Unger: Dr. Houlberg, that actually brings up the point that so many of the things that were wrong before the pandemic are now just exacerbated by it. As a physician, what would you want to tell other physicians that they need to know about these issues in caring for this population during the pandemic?
Dr. Houlberg: I think that for older adults who are living with HIV, this is their second pandemic so they really have seen a massive changes in their group of friends and contacts, a massive loss of life in some cases, living through the HIV pandemic, which we're still in. So I think that having sensitivity to that experience in the context of today, I think is really important and the idea of what it means to feel contagious or what it means to feel like people are afraid of you. So I think those are things just to name for patients and having awareness that, that might be bringing up a lot of things for them from the past.
Gross: I would also say that for us, I know that our transgender elders continue to face even higher risks during this time with a medical system that often is ill prepare to serve their needs in a competent way. One national program that SAGE has is SAGE Care, which provides training to health care providers and other groups around these issues. And they actually have a specific track around HIV and aging that could be really helpful.
Unger: Is insurance coverage a significant and growing issue for the people that you see? Mr. Gross?
Gross: It can be. Yes. I mean, we are, New York state, we're lucky to have some avenues there that are harder than other states.
Unger: So let's talk about what kind of advocacy and policy issues need to be elevated right now to support this population. Ms. Dispenza, will you start?
Dispenza: Our senior program has a Senior Voice program, which brings our elders together and they go to government meetings, to politicians. They educate businesses and communities about who they are; they're not scary and that they are living with HIV and they've lived with it for a very long time. We run the State of Illinois' HIV STD hotline, and there's still a lot of people who call and think if you get HIV, you die. Unfortunately in some cases that can happen, but because people are not accessing treatment, but to see an older a person who is living a full, beautiful life with HIV, sometimes it's surprising for folks. So their advocacy is about educating who they are and how they could contribute to the world.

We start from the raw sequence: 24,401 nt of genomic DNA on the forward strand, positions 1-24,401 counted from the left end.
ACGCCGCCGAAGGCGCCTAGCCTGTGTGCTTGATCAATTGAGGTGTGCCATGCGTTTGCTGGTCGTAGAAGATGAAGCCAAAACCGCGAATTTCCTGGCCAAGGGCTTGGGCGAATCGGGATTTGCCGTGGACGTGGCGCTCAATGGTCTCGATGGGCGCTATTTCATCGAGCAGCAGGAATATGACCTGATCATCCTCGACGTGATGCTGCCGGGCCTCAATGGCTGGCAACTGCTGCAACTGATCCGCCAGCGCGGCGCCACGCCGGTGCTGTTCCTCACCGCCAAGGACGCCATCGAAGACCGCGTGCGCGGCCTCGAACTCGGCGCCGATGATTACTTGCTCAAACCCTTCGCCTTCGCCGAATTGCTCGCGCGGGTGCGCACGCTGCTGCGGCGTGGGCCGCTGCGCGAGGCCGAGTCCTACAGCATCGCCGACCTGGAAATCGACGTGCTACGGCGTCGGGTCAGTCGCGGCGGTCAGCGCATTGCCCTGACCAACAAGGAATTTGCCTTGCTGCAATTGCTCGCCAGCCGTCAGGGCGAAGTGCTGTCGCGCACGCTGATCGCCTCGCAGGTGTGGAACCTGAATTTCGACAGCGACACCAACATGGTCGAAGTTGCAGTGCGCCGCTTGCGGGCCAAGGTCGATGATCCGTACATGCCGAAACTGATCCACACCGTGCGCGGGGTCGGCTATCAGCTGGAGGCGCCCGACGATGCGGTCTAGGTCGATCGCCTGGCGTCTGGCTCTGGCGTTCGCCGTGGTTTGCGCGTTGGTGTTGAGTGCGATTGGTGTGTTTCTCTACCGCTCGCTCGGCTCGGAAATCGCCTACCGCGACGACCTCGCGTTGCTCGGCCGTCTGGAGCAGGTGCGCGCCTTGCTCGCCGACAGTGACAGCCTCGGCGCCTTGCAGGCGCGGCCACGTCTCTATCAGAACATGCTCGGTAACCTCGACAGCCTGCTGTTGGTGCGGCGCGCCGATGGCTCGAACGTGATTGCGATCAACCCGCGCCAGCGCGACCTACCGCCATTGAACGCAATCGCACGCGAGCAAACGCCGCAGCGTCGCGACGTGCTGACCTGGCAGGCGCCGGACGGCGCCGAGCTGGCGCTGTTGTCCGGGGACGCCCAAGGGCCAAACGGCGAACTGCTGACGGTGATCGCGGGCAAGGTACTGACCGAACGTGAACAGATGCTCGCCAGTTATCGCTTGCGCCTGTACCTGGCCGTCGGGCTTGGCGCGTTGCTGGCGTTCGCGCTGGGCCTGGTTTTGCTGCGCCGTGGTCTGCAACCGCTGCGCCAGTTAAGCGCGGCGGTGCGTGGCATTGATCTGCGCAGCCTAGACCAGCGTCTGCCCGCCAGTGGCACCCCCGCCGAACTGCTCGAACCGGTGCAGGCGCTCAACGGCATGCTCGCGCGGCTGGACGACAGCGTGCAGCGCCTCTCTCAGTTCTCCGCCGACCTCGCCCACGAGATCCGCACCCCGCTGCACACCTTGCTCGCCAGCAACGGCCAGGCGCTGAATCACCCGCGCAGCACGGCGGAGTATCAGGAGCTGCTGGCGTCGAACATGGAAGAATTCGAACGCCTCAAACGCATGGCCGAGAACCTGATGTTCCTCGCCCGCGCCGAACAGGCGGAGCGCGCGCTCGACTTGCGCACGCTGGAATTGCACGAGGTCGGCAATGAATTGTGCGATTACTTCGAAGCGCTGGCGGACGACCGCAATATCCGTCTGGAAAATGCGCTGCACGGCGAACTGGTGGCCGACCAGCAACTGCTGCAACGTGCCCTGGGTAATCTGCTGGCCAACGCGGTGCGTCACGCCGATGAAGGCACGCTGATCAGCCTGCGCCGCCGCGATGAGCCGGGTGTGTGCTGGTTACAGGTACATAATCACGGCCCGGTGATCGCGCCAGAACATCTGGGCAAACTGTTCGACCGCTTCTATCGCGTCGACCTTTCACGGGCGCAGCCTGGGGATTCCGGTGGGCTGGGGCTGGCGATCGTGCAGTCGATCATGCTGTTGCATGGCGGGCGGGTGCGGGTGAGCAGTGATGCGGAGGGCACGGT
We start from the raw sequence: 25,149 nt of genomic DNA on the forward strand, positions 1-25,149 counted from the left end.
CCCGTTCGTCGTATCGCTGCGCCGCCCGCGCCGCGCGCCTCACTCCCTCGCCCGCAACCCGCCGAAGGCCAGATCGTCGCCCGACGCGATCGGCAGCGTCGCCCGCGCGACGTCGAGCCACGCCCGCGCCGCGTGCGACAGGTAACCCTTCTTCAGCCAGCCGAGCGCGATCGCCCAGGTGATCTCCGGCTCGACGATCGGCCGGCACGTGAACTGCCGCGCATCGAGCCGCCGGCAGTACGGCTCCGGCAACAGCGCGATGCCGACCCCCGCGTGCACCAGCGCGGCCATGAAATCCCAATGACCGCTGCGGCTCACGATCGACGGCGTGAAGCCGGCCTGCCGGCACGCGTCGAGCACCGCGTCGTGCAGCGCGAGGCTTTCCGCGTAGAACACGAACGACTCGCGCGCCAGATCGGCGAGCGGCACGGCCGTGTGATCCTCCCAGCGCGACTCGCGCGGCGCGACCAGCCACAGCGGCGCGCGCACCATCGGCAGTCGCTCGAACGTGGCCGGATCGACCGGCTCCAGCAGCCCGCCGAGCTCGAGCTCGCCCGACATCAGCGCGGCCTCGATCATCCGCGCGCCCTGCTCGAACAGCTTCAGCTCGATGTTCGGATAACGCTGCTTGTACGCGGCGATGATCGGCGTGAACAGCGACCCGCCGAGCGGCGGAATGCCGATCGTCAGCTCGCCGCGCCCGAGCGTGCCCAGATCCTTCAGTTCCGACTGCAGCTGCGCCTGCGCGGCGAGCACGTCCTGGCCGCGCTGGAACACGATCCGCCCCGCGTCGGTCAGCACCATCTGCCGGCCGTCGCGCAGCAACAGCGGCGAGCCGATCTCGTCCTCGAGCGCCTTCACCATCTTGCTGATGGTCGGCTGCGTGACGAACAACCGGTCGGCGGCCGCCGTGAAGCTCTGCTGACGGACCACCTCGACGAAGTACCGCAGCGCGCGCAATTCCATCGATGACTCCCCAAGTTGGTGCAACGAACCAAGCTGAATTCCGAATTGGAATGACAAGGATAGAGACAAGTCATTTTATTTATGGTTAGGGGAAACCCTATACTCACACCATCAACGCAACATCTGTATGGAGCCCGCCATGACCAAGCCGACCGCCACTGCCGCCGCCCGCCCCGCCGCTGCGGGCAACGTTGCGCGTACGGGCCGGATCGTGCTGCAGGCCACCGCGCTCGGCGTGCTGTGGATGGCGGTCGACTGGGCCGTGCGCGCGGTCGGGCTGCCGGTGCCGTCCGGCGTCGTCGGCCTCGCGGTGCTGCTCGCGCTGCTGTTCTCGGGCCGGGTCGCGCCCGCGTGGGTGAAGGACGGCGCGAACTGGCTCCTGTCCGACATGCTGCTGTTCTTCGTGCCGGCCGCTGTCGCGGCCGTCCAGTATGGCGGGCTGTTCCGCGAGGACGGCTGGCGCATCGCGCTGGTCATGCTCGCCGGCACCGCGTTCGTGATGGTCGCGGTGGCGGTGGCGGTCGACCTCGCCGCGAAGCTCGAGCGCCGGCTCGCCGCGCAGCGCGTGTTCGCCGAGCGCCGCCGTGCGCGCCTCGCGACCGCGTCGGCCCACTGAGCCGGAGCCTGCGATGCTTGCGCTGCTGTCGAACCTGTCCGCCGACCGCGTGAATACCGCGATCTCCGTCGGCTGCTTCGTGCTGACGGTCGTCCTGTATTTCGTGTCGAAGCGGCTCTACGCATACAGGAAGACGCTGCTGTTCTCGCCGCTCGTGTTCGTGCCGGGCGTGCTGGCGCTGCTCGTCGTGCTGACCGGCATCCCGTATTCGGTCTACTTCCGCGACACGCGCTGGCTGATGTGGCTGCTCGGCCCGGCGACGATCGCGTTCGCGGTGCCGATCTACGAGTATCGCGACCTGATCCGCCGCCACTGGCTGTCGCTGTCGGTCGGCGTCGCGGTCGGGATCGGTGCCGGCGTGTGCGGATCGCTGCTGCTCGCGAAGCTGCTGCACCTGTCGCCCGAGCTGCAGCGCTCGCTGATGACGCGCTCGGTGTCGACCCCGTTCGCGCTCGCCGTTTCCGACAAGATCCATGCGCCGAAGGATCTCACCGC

Unger: Mr. Gross, from in terms of advocacy and policy issues?
Gross: Yeah. Sage has a national advocacy program, and I would say two things from that that we've been in championing the inclusion of older people with HIV as a target population under the Older Americans Act, OAA, which funds programs across the country like Meals on Wheels program. We also actually worked in Illinois with Quality Illinois and other advocates on the ground to enact the very first law in the nation designating older people with HIV as our greatest social needs population or target population in the state. And we're working on similar legislation in DC now, and hope to roll it out in other states as well.
Unger: Dr. Houlberg?
Dr. Houlberg: I think that having access to health care is still very challenging for many older adults. So although many are eligible for Medicare, their out of pocket costs are a real limitation. So medications cost money, health care costs money for out of pocket. And many older adults have a very narrow range of expenses that they can absorb past what they've planned. So I see the economic effects of this and really the social determinants effects as needing policy solutions. So I think we need to have a much stronger network of social services and basic needs.